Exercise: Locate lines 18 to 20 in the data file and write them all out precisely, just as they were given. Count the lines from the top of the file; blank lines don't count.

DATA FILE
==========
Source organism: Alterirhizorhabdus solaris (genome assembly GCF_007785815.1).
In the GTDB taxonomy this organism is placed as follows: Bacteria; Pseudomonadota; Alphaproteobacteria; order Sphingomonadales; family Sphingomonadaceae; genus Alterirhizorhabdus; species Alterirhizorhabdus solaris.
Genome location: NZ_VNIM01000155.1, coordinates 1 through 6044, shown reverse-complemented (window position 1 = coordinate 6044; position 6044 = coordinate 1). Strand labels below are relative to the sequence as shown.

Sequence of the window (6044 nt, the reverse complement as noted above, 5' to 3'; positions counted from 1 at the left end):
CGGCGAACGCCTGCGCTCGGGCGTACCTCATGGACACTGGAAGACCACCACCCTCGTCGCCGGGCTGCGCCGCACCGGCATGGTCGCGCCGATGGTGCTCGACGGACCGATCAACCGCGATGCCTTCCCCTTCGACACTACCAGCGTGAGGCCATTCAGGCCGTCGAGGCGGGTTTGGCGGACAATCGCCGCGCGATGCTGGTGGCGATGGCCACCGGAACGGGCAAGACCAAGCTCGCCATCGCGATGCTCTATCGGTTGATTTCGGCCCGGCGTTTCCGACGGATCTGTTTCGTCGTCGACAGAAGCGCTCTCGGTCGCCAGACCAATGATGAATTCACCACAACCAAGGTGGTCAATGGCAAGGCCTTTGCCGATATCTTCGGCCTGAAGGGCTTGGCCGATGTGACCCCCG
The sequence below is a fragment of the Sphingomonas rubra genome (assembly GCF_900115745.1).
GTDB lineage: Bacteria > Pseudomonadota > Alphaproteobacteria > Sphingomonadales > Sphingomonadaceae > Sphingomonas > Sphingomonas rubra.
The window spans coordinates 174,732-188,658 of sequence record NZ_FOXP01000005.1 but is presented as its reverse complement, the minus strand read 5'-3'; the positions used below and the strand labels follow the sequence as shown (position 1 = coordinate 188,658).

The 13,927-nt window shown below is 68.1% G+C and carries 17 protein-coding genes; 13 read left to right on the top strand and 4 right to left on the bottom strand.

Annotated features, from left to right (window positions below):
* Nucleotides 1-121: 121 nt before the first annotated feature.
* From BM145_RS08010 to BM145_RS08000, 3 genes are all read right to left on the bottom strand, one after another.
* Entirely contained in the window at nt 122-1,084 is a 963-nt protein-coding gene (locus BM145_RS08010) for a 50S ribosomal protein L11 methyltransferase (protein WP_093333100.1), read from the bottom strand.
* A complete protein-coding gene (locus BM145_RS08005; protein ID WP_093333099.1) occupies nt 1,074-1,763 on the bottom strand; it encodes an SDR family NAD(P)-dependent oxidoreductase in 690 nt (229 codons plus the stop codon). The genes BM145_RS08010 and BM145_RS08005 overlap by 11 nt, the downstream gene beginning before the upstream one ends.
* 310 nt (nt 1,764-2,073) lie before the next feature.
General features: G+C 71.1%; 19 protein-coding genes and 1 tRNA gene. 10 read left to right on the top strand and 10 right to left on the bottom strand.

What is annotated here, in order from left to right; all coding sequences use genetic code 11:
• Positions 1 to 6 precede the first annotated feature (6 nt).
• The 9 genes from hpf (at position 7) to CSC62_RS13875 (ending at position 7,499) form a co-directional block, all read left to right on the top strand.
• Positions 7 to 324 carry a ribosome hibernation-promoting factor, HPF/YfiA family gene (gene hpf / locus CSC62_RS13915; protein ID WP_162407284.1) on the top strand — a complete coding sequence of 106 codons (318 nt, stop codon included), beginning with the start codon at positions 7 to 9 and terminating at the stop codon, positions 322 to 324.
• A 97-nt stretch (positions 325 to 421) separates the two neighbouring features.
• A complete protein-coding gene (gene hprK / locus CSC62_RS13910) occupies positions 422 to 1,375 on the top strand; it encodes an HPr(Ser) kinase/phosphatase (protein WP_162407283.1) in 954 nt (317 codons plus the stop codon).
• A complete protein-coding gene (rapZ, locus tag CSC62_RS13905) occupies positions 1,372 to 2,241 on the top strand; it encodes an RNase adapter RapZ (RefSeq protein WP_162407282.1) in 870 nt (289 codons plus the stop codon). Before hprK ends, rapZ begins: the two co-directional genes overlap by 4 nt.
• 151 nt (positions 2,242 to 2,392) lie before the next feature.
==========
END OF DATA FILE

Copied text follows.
• Positions 1 to 6 precede the first annotated feature (6 nt).
• The 9 genes from hpf (at position 7) to CSC62_RS13875 (ending at position 7,499) form a co-directional block, all read left to right on the top strand.
• Positions 7 to 324 carry a ribosome hibernation-promoting factor, HPF/YfiA family gene (gene hpf / locus CSC62_RS13915; protein ID WP_162407284.1) on the top strand — a complete coding sequence of 106 codons (318 nt, stop codon included), beginning with the start codon at positions 7 to 9 and terminating at the stop codon, positions 322 to 324.